Illness of the mind has become one of the biggest issues all over the world in the last few decades. However, fewer people realize that mental illness is extremely common and prevalent in our time. Therefore these illnesses rank at a similar level to cancer and cardiovascular disorders.
When it comes to mental health, there are many forms of it. Depression, eating disorders, schizophrenia, phobias, anxieties, alcohol and drug abuse, dementia and post-traumatic stress disorder are common occurrences in the human race.
We know that psychiatrists can help us to treat mental illness with step by step guidance, procedures or medicine. However, we tend to think that every psychiatrist is equipped to treat all of the factors of mental health. However, the truth is that there are different types of psychiatrists for different types of patient. Here are six special branches of psychiatry and the associated psychiatrists based on their specialty:
1. Child and Adolescent Psychiatry
In child and adolescent psychiatry (CAP), psychiatrists work with both children and young people (age below 19) and their families. CAP psychiatrists treat a greater range of mental health conditions and issues. For children and young people, they also have to look into matters related to anxiety, depression, eating disorders and substance misuse.
Working as CAP specialists opens up the opportunity for psychiatrists to create a significant difference in the lives of the next generation. Although it’s an interesting specialty, it’s filled with challenges as there have been tremendous developments over the last two decades.
2. General Psychiatry
Every general psychiatrist is a medically qualified doctor in the field of psychiatry. They offer a contribution not only to the management but also the treatment of adult people with mental health issues.
Creating a therapeutic alliance with the patients builds the foundation for general psychiatry treatment. In the case of psychological interventions, the patients receive cognitive behavior therapy or other talking therapies. However, few specific interventions require medication and other treatment procedures.
3. Medical Psychotherapy
For medical psychotherapy, the psychiatrists must be well trained and have a specialization in psychotherapy. A psychotherapy specialization refers to an expertise in psychological and talking treatments. Medical psychotherapy includes systemic therapy, psychodynamic psychotherapy and cognitive behavior therapy, among others.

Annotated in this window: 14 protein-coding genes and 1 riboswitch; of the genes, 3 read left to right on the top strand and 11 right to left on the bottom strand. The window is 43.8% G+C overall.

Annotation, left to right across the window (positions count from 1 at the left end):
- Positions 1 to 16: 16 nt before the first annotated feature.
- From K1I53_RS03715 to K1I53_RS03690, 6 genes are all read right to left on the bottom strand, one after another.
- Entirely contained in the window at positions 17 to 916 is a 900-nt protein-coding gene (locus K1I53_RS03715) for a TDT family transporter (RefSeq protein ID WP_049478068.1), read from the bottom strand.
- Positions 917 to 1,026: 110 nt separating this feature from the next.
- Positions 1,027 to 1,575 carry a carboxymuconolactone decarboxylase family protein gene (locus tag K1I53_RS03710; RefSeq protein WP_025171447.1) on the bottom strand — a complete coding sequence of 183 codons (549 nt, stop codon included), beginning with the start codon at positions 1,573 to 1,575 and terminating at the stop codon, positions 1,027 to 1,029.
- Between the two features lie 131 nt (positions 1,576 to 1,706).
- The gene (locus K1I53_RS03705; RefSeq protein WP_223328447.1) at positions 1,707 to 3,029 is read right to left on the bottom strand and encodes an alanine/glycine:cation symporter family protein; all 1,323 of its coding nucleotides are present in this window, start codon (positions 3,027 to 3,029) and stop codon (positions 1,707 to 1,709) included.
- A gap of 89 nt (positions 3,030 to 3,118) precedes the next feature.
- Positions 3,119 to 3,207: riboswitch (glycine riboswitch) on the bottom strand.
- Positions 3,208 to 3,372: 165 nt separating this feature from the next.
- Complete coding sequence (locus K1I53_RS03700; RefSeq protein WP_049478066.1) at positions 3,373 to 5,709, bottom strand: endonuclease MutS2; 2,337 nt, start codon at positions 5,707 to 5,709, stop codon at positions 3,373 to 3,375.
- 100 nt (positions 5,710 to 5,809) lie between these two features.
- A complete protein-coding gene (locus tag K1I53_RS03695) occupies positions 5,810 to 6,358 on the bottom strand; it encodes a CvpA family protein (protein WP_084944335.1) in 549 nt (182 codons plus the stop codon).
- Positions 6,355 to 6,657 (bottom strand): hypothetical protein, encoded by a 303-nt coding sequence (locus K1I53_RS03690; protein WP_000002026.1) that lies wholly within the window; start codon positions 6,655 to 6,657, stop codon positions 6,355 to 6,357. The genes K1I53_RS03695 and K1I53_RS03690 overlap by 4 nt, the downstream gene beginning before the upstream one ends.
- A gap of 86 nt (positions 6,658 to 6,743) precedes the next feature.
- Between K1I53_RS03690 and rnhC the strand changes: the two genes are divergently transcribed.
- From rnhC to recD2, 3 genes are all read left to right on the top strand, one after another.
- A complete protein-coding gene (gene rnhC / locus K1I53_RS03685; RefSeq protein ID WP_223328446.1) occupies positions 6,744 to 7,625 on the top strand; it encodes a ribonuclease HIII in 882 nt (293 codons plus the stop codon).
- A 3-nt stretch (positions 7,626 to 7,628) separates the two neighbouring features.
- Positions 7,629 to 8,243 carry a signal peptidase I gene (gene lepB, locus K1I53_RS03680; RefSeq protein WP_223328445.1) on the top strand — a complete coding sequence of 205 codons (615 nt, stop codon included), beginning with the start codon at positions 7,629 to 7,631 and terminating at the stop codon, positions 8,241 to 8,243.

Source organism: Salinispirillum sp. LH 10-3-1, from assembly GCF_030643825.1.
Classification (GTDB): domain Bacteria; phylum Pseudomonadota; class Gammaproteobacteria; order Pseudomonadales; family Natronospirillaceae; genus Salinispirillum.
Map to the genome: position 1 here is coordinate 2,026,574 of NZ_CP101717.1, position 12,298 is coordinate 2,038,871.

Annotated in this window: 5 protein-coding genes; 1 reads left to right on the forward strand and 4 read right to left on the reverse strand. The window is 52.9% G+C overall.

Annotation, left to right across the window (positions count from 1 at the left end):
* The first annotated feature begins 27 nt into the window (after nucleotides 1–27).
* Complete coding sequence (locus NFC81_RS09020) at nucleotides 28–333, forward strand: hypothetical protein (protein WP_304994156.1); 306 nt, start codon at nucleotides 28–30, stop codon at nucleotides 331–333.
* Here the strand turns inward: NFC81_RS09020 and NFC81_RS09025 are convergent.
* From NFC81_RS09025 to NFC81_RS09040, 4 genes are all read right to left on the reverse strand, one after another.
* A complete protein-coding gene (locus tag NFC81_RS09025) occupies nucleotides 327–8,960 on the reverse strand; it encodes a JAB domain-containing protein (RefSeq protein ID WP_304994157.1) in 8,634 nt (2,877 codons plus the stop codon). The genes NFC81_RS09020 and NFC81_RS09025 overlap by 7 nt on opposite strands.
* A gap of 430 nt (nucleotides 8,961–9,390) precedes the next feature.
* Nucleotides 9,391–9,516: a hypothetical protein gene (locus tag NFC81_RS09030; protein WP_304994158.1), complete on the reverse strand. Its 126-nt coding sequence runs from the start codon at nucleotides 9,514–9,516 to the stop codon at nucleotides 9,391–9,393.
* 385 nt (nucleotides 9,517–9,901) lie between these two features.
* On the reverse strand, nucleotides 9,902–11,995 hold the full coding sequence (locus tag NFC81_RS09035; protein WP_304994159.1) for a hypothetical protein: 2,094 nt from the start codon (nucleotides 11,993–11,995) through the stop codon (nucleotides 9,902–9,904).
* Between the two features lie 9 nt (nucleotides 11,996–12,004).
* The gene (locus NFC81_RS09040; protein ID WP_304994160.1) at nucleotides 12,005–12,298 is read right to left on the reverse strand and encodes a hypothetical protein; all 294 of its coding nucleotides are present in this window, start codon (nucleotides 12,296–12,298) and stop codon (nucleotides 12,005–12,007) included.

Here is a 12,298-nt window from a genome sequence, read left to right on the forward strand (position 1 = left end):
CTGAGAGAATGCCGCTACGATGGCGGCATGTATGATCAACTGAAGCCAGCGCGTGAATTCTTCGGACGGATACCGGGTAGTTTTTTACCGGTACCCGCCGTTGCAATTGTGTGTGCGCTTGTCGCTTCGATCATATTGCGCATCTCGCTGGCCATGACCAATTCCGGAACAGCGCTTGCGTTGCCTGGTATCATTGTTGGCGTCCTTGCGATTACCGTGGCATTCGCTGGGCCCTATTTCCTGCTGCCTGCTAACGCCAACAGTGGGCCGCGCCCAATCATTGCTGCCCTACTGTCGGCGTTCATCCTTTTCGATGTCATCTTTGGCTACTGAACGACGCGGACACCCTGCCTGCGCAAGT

With the implementation of psychotherapy, patients get to understand their worries, difficulties, motivations and abilities. Therefore the patients explore painful and difficult experiences and emotions of past events using a few special techniques. During these therapeutic experiences, patients heal past traumas.
4. Forensic Psychiatry
The assessment and treatment of offenders with mental health issues in secure hospitals, prisons and the community are the responsibility of forensic psychiatrists. As forensic psychiatry deals with not only mental health but also the law, it requires a sophisticated understanding of the mind.
The work of forensic psychiatrists comes with risk factors. They have to create a balance between assessing the mental health issue in question and treating it alongside the risk factors such as being harmed. Most times, forensic psychiatrists treat such patients inside a secure hospital environment. However, sometimes they have to extend their services to specialist community service and prisons.
In general, the patients of forensic psychiatry are under legal restrictions. These special psychiatrists therefore require the expertise to assess the issue in question and limit further harm done to both their patient and others. Each of these special health professionals also must have highly developed inter-agency and multidisciplinary skills.
5. Old Age Psychiatry
We need old age psychiatrists for the specialized and holistic assessment, care and treatment of older adults. Older adults or others with similar needs who suffer from various mental health issues, including dementia, schizophrenia and depression, require the help of an OAP.
In recent times, mental health issues in older people have become very prominent as people are more open to talking about it. As people’s life expectancy increases, it demands more dedicated old age psychiatry services. Memory problems and dementia are two significant aspects that OAPs treat.
Of course, depression, along with other mental health issues, is a very common issue across every spectrum of psychiatry. Therefore for OAPs, schizophrenia, personality disorders and delirium also get attention. However, almost 50% of their patients do not have dementia.
6. Psychiatry of Intellectual Disability (PID)
Intellectual Disability (ID) or Learning Disability (LD) is a special branch of psychiatry. The psychiatrists who work in this field of expertise offer psychiatric assessments and treatment for individuals with learning or intellectual disabilities. Their work also includes the assessment and management of neurodevelopmental disorders like ADHD, autistic spectrum disorder and epilepsy.
Unlike the general human population, people with intellectual disabilities have a greater rate of mental health issues. As they have to additionally deal with predisposing biological and psychological risk factors, they feel vulnerable. Sometimes, because of their lesser access to internal resources than general persons, their risk of mental distress is increased. Therefore even mild-moderate psychiatric disorders can have a profound effect on people with a learning disability. It can impair their quality of life and day-to-day functioning.